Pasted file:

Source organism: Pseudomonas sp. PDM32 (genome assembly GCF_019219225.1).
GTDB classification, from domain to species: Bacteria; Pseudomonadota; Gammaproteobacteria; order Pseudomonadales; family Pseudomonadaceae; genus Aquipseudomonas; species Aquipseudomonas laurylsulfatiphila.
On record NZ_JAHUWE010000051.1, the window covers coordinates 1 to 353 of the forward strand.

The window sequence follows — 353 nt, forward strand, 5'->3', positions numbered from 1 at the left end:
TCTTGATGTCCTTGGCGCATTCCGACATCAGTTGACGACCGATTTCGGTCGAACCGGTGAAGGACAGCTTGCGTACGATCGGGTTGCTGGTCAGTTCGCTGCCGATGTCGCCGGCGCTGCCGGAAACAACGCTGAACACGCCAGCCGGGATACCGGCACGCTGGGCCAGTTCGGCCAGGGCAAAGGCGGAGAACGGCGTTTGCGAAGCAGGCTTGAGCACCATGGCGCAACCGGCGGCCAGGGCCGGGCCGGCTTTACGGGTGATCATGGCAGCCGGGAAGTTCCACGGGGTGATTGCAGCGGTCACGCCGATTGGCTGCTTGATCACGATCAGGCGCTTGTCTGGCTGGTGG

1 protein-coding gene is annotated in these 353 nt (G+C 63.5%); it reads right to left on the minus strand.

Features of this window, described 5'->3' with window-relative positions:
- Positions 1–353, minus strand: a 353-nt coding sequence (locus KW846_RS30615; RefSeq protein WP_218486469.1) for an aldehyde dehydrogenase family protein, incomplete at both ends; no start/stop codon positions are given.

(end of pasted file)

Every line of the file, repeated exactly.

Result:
Source organism: Pseudomonas sp. PDM32 (genome assembly GCF_019219225.1).
GTDB classification, from domain to species: Bacteria; Pseudomonadota; Gammaproteobacteria; order Pseudomonadales; family Pseudomonadaceae; genus Aquipseudomonas; species Aquipseudomonas laurylsulfatiphila.
On record NZ_JAHUWE010000051.1, the window covers coordinates 1 to 353 of the forward strand.

The window sequence follows — 353 nt, forward strand, 5'->3', positions numbered from 1 at the left end:
TCTTGATGTCCTTGGCGCATTCCGACATCAGTTGACGACCGATTTCGGTCGAACCGGTGAAGGACAGCTTGCGTACGATCGGGTTGCTGGTCAGTTCGCTGCCGATGTCGCCGGCGCTGCCGGAAACAACGCTGAACACGCCAGCCGGGATACCGGCACGCTGGGCCAGTTCGGCCAGGGCAAAGGCGGAGAACGGCGTTTGCGAAGCAGGCTTGAGCACCATGGCGCAACCGGCGGCCAGGGCCGGGCCGGCTTTACGGGTGATCATGGCAGCCGGGAAGTTCCACGGGGTGATTGCAGCGGTCACGCCGATTGGCTGCTTGATCACGATCAGGCGCTTGTCTGGCTGGTGG

1 protein-coding gene is annotated in these 353 nt (G+C 63.5%); it reads right to left on the minus strand.

Features of this window, described 5'->3' with window-relative positions:
- Positions 1–353, minus strand: a 353-nt coding sequence (locus KW846_RS30615; RefSeq protein WP_218486469.1) for an aldehyde dehydrogenase family protein, incomplete at both ends; no start/stop codon positions are given.